Subsequently, a centroid matrix for the log event is determined based on the pre-determined centroid matrix of the log corpus and the number of new words in the log event. In other words, the pre-determined centroid matrix of the log corpus is adapted based on the number of new words in the real-time log event to suit the dimensions of the TF-IDF vector of the real-time log event to determine the centroid matrix. Further, a distance between the TF-IDF vector of the real-time log event and a cluster centroid of each of the clusters is calculated and from amongst the clusters, a cluster having a closest cluster centroid, i.e., a cluster centroid closest to the TF-IDF vector of the real-time log event is identified based on the distance between the TF-IDF vector and the cluster centroid of each of the clusters. Finally, the log event is categorized into the log category based on a comparison of the distance between the TF-IDF vector of the real-time log event and the closest cluster centroid of the cluster with the pre-determined silhouette threshold corresponding to the cluster. The log category includes a pre-existing log category corresponding to the cluster and a new log category.
According to the present subject matter, since the pre-existing log events are categorized into a plurality of log categories and stored in the database, it becomes easy to query the organized pre-existing log events for performing categorization on the received real-time log event. Further, since the real-time log event is not categorized manually, the categorization of real-time log event is free from errors. Moreover, substantially less time, cost, and effort is consumed in categorization of real-time log event.
The following disclosure describes system and method for real-time categorization of log events. While aspects of the described system and method can be implemented in any number of different computing systems, environments, and/or configurations, embodiments for real-time categorization of log events are described in the context of the following exemplary systems and methods.
FIG. 1 illustrates a computing environment 100 implementing a log categorization system 102, according to an embodiment of the present subject matter. In said embodiment, the log categorization system 102 is provided for categorizing a real-time log event into a log category. In one example, the log category may be one of a pre-existing log category and a new log category. Further, the real-time log event, hereinafter referred to as a log event, may be indicative of an error message. Examples of the log event include a disk overflow error message, a network failure message, and a pre-defined alert from a user application.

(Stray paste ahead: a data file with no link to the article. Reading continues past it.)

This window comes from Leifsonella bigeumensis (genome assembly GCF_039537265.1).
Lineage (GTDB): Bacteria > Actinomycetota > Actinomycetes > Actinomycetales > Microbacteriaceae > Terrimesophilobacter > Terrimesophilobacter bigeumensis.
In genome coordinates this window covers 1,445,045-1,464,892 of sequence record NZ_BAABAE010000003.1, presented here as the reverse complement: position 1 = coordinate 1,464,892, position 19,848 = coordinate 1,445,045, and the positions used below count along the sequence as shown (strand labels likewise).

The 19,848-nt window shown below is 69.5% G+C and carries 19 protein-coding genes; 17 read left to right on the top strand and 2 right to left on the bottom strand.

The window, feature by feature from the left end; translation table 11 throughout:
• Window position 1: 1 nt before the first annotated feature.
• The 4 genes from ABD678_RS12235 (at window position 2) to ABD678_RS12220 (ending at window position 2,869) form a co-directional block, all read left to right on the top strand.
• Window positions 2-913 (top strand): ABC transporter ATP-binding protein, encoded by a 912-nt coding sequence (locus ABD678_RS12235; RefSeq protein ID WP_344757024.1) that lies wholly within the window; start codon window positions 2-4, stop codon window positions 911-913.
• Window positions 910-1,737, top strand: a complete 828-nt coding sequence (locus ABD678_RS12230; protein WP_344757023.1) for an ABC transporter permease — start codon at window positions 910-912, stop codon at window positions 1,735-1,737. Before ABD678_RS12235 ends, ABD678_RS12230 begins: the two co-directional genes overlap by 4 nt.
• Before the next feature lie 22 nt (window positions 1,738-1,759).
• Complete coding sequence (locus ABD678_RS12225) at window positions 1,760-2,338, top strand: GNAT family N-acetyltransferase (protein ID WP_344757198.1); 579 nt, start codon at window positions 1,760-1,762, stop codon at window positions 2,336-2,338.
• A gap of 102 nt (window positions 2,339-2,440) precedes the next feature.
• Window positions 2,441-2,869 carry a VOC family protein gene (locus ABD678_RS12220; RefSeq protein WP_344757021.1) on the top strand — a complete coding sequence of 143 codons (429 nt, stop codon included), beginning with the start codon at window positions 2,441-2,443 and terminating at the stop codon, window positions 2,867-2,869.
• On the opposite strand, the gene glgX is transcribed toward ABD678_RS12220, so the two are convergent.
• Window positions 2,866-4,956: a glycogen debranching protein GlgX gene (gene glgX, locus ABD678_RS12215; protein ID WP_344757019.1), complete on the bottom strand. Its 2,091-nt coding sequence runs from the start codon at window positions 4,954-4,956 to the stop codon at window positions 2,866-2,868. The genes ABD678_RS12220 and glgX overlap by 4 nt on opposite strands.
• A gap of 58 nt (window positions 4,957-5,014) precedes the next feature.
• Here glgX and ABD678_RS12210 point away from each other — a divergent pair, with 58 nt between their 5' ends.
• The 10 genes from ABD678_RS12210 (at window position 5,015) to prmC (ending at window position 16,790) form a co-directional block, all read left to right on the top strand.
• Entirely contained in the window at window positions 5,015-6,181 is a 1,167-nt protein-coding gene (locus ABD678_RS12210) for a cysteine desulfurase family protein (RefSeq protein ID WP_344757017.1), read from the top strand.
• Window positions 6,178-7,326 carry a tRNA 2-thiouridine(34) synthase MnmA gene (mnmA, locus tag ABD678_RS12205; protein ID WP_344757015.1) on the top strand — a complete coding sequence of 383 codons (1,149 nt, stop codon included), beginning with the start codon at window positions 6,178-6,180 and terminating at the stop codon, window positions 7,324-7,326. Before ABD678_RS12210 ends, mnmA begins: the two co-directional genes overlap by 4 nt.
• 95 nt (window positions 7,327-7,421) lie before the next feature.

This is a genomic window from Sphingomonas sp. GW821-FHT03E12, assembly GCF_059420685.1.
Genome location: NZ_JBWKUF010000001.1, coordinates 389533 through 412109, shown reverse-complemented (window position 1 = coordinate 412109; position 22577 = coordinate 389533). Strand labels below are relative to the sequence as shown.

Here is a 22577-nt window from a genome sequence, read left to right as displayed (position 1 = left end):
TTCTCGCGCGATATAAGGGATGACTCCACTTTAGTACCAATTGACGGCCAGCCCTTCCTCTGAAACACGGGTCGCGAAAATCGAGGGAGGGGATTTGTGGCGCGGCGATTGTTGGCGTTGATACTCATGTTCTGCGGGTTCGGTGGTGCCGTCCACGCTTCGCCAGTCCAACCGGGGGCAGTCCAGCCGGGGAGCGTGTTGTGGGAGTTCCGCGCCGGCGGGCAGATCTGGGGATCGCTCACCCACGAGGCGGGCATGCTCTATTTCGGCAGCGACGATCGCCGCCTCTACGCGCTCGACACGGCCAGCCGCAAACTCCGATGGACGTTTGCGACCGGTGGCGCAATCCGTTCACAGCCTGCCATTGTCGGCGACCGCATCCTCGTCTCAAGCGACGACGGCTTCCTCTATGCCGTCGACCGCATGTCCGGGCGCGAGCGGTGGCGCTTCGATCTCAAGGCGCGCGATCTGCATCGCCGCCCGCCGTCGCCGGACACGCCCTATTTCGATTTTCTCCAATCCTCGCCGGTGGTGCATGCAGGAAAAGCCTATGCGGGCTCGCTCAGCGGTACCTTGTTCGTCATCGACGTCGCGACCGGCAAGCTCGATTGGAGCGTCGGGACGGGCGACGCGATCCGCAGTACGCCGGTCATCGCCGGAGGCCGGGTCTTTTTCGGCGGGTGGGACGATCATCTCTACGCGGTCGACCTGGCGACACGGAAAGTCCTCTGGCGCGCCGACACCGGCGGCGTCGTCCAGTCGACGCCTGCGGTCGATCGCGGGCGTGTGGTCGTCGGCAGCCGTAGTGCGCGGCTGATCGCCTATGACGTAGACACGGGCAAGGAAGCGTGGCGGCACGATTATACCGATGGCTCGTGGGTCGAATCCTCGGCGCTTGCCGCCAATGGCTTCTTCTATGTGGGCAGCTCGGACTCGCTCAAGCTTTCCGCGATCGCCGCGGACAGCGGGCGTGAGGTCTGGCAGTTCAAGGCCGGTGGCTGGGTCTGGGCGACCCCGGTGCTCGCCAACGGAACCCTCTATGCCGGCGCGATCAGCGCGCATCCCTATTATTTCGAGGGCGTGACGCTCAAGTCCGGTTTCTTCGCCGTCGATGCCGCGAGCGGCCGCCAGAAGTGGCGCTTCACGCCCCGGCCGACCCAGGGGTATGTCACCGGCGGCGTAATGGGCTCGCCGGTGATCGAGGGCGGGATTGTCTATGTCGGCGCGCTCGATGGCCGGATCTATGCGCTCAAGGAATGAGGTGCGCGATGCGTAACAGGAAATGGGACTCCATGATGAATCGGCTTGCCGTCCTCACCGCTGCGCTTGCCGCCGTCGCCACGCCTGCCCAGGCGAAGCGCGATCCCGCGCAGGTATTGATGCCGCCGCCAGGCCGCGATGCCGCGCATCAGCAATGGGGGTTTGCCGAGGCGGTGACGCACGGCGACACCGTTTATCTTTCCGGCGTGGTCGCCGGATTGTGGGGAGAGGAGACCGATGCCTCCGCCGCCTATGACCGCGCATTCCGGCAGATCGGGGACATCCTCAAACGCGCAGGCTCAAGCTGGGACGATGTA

The log categorization system 102 may be implemented in a variety of computing systems, such as a laptop computer, a desktop computer, a notebook, a smartphone, a tablet, a workstation, a mainframe computer, a server, a network server, and the like. According to an implementation, the log categorization system 102 includes processor(s) 104, interface(s) 106, and memory 108 coupled to the processor(s) 104. The processor(s) 104 may be implemented as one or more microprocessors, microcomputers, microcontrollers, digital signal processors, central processing units, state machines, logic circuitries, and/or any devices that manipulate signals based on operational instructions. Among other capabilities, the processor(s) 104 may be configured to fetch and execute computer-readable instructions stored in the memory 108.
The memory 108 may include any computer-readable medium known in the art including, for example, volatile memory, such as static random access memory (SRAM), and dynamic random access memory (DRAM), and/or non-volatile memory, such as read only memory (ROM), erasable programmable ROM, flash memories, hard disks, optical disks, and magnetic tapes.
Further, the interface(s) 106 may include a variety of software and hardware interfaces, for example, interfaces for peripheral device(s), such as a product board, a mouse, an external memory, and a printer. Additionally, the interface(s) 106 may enable the log categorization system 102 to communicate with other devices, such as web servers and external repositories. The interface(s) 106 may also facilitate multiple communications within a wide variety of networks and protocol types, including wired networks, for example, LAN, cable, etc., and wireless networks, such as WLAN, cellular, or satellite. For the purpose, the interface(s) 106 may include one or more ports.
The log categorization system 102 also includes module(s) 110 and data 112. The module(s) 110 include, for example, a log processing module 114, a clustering module 116, a threshold determination module 118, a log categorization module 120, and other module(s) 122. The other modules 122 may include programs or coded instructions that supplement applications or functions performed by the log categorization system 102. The data 112 may include corpus data 124 and other data 126. In one example, the corpus data 124 may include data relating to log corpus and one or more pre-existing log categories. Further, the other data 126, amongst other things, may serve as a repository for storing data that is processed, received, or generated as a result of the execution of one or more modules in the module(s) 110.